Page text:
Oak woods. Manage to dig up the stem so that some of the volva is intact. Stem buried > 1.5 inch. Compare with obs 22537 and 22610. Unlike 22610 this one has volval material that is white.


Copyright © 2009 Dave in NE PA
Copyright © 2009 Dave in NE PA
Copyright © 2009 Dave in NE PA
Copyright © 2009 Dave in NE PA

Proposed Names

46% (3)
Recognized by sight
92% (2)
Based on chemical features: The nrITS is rather remote from anything in GenBank (min. gen. dist. 6.39%). The nrLSU is moderately distant from anything in GenBank.

Please login to propose your own names and vote on existing names.

= Observer’s choice
= Current consensus


Add Comment
The addition or subtraction of characters is usually ignores (although not altered).
By: R. E. Tulloss (ret)
2021-05-21 12:24:46 CDT (-0500)

Dr. Hughes explained that this “stuttering” occurs in nature and in PCR. it is simply treated as a chaaracter of a certain region in a certain sequence from a certain species and neither attributed to nature nor to PCR. We can’t tell where it came from.

If you see it you reported, if it is common in sequeces for one locus in one species and not in the same locus from another it may be a character of the species if it shows up in sequences from multiple labs.


Looked at the description…
By: Dave W (Dave W)
2021-05-21 10:45:12 CDT (-0500)

of LSU variants within the species concept A. crassiputamen. One particularly interesting variation (to me, at least) is the variable length of multi T repeats. With a few of my NAMP ITS sequences that I examined, there were instances in which one extra of the same repeating character was a difference between my submission and one previously stored on GenBank. Igor has explained to me that it is not allowable to remove a character form a sequence. But, in at least a couple of these instances (with my NAMP submissions) removing an “extra” repeated character resulted in the rest of the sequence matching the one which has the one fewer repeated character. Of course, it’s natural to wonder about such a thing. Like you say, Rod, thought bubbles rising. Does it make sense to suppose that a particularly high peak in the chromatogram may be misinterpreted by the software as “two” peaks? Or maybe two consecutive high peaks as a single peak?

“Thought bubbles rising.”
By: R. E. Tulloss (ret)
2021-05-21 10:17:45 CDT (-0500)

Amanita is very old, with a projected common ancestor to Caesareae and Vaginatae well back in the Cretaceous (plus or minus a very large number of years). Our view is a bit distorted because wwe are looking at ITS and LSU which are both much more variable (less conserved) that was thought when they were selected for a barcode and for phylogenetic use respectively.

I have found one group of apparently separate species that share almost identical LSU sequences. (The LSUs are separable by havine very sparse (but distince) patterns of SNPs as their only differences. This is why using protein-coding genes for phylogeny seems wiser. If you choose the right ones, and this has been done a number of times, you can get loci that have sufficient variation for phylogeny, but are not so wild as the ribosomal RNA sequences and occur only once in the genome in contrast to the multiple copies of the rRNA loci.

Nevertheless, it is very natural to hypothesize that species that basically “share” a “common” LSU may also share a relatively recent ancestor. The group in question is getting larger as we review more DNA. Its description is on the technical tab of the WAO page for A. crassiputamen.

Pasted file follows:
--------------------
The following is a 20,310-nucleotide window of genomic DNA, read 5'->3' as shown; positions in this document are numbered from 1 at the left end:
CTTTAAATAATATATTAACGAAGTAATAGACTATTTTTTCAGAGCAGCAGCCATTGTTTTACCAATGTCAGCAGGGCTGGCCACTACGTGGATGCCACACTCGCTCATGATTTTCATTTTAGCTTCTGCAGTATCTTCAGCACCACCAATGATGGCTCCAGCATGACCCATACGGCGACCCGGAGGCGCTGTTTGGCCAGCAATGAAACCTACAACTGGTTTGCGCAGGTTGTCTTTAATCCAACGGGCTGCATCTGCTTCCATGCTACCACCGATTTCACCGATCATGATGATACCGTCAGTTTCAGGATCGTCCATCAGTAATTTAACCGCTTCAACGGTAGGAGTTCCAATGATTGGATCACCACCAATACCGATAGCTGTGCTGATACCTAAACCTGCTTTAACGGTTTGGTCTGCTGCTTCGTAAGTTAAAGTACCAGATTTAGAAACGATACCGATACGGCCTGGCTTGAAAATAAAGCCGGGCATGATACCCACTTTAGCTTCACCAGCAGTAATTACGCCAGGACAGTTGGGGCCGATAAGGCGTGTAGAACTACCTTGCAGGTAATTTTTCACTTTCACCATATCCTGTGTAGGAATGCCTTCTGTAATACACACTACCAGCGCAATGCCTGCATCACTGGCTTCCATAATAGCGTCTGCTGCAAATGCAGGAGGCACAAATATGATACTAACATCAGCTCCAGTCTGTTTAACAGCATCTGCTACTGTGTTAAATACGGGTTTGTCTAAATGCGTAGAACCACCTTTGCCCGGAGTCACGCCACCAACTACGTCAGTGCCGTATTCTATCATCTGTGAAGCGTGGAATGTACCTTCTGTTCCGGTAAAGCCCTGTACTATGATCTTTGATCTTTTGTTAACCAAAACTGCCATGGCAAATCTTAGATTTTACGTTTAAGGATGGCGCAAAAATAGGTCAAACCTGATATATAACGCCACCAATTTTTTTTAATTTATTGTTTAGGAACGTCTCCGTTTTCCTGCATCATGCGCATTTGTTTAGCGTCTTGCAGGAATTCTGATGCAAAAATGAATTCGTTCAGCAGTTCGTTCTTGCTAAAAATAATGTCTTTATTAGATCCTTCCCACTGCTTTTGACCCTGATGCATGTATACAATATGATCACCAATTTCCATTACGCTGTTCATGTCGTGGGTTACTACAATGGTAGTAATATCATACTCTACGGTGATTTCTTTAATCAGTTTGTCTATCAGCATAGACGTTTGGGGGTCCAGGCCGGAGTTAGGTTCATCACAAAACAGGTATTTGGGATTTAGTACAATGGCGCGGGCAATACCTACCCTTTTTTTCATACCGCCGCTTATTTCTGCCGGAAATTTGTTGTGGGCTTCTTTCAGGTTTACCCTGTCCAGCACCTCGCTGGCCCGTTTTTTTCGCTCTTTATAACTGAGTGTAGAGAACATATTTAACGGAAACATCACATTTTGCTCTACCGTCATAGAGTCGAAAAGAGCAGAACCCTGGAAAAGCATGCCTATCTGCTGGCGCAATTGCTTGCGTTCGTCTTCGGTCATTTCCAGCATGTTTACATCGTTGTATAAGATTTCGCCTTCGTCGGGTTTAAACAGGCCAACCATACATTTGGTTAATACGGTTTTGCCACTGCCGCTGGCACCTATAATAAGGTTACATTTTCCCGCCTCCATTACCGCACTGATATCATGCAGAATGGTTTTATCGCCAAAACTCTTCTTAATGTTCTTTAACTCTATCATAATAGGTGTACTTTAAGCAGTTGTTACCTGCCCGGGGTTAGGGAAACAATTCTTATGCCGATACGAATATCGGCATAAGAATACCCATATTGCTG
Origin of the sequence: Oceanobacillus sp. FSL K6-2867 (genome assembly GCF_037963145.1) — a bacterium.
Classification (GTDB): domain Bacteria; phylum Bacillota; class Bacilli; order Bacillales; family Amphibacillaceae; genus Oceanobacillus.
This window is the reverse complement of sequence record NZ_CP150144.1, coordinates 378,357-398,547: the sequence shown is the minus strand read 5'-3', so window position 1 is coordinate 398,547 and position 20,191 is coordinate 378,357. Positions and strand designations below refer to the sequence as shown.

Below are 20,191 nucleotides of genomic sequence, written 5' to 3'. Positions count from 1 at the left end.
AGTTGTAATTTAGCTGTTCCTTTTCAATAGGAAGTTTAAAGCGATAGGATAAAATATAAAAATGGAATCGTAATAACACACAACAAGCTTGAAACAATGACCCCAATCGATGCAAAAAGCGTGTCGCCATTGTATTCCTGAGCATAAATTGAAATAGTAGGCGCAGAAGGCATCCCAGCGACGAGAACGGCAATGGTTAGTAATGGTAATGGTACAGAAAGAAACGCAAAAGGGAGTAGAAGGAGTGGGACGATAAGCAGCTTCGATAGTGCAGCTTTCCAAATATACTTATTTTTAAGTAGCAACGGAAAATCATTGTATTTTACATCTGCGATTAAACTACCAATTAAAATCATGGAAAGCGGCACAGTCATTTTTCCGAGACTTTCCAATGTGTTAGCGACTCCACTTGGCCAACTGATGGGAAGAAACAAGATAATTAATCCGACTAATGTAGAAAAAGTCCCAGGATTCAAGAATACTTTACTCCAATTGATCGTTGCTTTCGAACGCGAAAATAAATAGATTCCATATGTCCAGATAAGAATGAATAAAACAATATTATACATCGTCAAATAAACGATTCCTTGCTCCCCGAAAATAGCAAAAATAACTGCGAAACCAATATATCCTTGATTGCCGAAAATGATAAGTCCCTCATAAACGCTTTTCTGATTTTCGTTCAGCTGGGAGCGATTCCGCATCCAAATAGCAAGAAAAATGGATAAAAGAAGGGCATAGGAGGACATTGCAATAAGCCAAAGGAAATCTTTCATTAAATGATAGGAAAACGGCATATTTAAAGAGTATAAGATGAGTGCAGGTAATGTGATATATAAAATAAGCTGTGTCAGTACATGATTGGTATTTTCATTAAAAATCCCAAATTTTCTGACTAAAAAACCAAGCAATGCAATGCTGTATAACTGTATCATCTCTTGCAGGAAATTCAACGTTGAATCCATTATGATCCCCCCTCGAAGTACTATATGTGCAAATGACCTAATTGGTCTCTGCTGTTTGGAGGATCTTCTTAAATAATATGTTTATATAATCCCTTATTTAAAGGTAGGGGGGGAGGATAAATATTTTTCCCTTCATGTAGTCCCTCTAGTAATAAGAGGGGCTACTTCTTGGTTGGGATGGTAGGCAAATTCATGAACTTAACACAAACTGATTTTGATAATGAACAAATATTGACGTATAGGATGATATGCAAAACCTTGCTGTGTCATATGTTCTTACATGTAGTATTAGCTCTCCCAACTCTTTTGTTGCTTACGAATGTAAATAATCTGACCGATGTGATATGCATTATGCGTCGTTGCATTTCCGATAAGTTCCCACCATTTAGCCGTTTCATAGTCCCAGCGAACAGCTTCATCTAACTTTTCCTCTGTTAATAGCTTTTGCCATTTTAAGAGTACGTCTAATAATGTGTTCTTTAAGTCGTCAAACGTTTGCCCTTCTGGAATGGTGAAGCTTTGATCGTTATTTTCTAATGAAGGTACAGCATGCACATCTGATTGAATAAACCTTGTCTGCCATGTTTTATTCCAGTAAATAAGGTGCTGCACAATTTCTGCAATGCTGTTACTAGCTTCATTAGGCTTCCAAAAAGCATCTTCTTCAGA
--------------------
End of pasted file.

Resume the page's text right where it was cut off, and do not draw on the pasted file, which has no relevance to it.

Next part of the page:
Very best.


I wonder if…
By: Dave W (Dave W)
2021-05-19 19:46:54 CDT (-0500)

the molecular diversity among the Vaginatae may be indicative of this group undergoing some sort of rapid evolution?

By: Dave W (Dave W)
2021-05-19 19:18:37 CDT (-0500)

I’ll certainly be on the look-out for this type!

We got a GB accession number and I’ve posted it here.
By: R. E. Tulloss (ret)
2021-05-19 19:12:53 CDT (-0500)

It’s amazing that, while we get repeats of now known sequences these days, we are still finding sequences that appear to be only rather distantly related to presently sequenced species of the Vaginatae.

Very best,


Thanks, Rod.
By: Dave W (Dave W)
2021-01-07 15:21:53 CST (-0600)

Yes, I should have also linked this original post to the corrected one. Corrected observation is obs 444575.

Now that I’m confident about where I had found this, I can make the extra effort to find it again.

Corrected collection site is in obs 444575.
By: R. E. Tulloss (ret)
2021-01-07 14:58:34 CST (-0600)


Well, Rod…
By: Dave W (Dave W)
2020-09-25 21:57:20 CDT (-0500)

if you’re willing to come charging out of your corner ready to continue the fight, I’ve got more stuff here to hit you with :-)

I’ll certainly keep my eyes open for this one. Yeah… quite awhile ago. In 2009 I was really just starting to collect/preserve for study. I wish I would have made a better record of the location. The photo of the spores is kinda dim. But, it’s good enough to see the spores are ellipsoid to broadly ellipsoid, which is notable within the Vaginatae.

Thanks Rod, always a pleasure.

Well, you did it again, David.
By: R. E. Tulloss (ret)
2020-09-25 14:17:46 CDT (-0500)

So this time, I have no choice :) , I have to name it for you. So many years of torturing me with new species. Finally, I have to fight back. :)

The DNA data had good signal strength and very little in the way of ambiguity. I’m not even sure there was any accept in the “dirty ends” of the reads. And, guess what? It’s brown. Good luck finding it again!

Wow. Nevertheless, I am IMPRESSED. HOLY MACKEREL, MAN. THIS ONE DATES BACK ELEVEN YEARS! Oh, it has been a long day.

Be safe.

Very best,


Thanks David,
By: groundhog
2014-04-25 15:22:47 CDT (-0500)

This material has been accessioned to Rod’s herbarium.